KANSAS CITY, MO (KCTV) -- Students at Westridge Elementary School are working to bring awareness during Autism Awareness Month while teaching the importance of inclusion.

“Hi, my name is Alexi,” is heard on the intercom. “And sometimes people on the spectrum need silence because they absorb everything that’s happening with all five senses.”

Beginning each morning, students read facts about autism over the announcements.

The idea came from 9-year-old Mariah Turner, whose brother has autism.

“I came in one day and Mariah had presented to me a written proposal,” principal Matt Jones said.

In the letter to her principal, Mariah explained she wanted everyone to understand what autism is. She even compiled ideas and resources of how the school could go about it.

“I was kind of floored and blown away,” said Jones. “And also, not surprised because that’s just who Mariah is.”

Mariah says she wants people to be more welcoming and accepting of students with the disorder.

“Some people actually get bullied because some people are non-verbal who have autism,” Mariah said. “And autism is also a disability that causes issues with communicating and building relationships. Basically, everything that involves social skills.”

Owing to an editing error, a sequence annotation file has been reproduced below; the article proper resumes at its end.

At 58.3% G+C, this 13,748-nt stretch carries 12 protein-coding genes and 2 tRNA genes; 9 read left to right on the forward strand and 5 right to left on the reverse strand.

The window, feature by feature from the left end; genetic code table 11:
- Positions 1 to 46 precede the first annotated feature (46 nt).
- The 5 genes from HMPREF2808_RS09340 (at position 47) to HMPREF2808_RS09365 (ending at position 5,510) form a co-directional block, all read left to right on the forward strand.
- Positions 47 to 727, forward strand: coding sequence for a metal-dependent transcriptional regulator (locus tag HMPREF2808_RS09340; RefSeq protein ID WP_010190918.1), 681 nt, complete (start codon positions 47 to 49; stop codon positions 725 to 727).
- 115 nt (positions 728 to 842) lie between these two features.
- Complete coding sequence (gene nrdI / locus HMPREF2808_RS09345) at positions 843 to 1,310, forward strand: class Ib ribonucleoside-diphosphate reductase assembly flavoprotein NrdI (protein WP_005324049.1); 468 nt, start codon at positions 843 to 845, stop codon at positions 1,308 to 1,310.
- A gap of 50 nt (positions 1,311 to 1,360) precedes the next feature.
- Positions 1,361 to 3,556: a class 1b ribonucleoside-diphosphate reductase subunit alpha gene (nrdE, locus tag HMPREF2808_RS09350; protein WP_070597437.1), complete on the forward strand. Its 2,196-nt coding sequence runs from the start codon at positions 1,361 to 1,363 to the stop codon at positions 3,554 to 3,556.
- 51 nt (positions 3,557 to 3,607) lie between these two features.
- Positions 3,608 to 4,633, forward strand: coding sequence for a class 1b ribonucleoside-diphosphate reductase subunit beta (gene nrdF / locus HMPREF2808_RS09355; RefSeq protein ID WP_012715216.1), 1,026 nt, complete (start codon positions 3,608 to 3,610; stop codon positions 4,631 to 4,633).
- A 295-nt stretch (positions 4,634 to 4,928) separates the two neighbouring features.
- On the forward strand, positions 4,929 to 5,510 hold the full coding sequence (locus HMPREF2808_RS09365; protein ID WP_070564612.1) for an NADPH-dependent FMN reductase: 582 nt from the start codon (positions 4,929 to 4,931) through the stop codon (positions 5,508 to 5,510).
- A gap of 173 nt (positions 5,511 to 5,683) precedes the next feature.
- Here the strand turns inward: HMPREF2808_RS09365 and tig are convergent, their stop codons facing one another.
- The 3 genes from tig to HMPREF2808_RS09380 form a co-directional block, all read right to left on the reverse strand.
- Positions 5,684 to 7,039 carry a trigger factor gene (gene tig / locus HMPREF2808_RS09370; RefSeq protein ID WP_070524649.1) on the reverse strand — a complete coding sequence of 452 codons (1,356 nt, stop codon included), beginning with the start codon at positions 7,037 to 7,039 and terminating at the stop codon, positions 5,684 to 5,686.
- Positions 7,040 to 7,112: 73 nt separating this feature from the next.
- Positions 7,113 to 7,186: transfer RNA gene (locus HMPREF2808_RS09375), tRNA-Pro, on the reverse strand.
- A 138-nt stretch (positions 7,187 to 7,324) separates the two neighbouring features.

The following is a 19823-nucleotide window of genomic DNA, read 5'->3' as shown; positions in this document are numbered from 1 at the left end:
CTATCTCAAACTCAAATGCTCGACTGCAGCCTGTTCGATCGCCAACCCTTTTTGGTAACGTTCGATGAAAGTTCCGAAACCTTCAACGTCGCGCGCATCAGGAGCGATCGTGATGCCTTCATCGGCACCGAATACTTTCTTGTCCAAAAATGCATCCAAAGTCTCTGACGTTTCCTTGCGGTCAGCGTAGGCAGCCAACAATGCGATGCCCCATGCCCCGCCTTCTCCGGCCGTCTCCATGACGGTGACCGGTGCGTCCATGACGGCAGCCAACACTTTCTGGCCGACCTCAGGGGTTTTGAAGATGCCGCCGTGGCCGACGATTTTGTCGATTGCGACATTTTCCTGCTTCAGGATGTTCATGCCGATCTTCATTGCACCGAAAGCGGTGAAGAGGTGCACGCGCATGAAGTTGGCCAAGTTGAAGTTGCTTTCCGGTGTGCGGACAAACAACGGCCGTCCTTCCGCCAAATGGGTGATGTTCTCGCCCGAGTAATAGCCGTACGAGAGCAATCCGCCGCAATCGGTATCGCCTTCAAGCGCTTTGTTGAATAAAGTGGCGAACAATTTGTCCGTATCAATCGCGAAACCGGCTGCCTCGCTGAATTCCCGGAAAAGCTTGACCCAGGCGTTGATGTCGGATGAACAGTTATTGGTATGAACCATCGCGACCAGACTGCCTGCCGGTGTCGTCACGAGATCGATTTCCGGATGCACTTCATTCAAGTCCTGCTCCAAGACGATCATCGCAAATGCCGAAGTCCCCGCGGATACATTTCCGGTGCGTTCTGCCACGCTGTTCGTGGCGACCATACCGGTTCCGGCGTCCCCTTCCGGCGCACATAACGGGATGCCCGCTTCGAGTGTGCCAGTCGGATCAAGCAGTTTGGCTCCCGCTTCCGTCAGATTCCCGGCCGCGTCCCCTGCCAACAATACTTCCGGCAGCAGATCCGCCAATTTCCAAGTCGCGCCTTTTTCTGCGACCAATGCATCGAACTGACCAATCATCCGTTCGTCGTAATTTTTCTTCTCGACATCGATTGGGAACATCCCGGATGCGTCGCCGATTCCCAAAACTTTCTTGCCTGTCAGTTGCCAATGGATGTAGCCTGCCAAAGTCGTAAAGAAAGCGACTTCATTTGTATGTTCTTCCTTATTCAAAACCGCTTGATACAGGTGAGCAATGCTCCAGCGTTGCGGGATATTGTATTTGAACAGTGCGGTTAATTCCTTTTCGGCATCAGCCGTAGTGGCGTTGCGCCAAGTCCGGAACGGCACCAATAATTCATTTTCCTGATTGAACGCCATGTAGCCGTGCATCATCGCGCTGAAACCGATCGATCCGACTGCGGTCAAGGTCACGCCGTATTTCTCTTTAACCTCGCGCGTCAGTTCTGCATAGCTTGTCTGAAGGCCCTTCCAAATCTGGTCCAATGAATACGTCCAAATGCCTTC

Mariah spoke to classes and recruited 11 other students, all of which have given up their recess for multiple weeks to research facts or create puzzle pieces they can hang around the school.

“Our students are pretty amazing, so it never ceases to surprise me when we see the heart and compassion of who we are,” Jones said.

According to Jones, they’ve received an overwhelming response from parents and others throughout the community over what the students are doing. They’ve also received many touching comments from parents who have children on the spectrum.

In 2018, the Centers for Disease Control determined approximately 1 in 59 children are diagnosed with an autism spectrum disorder.

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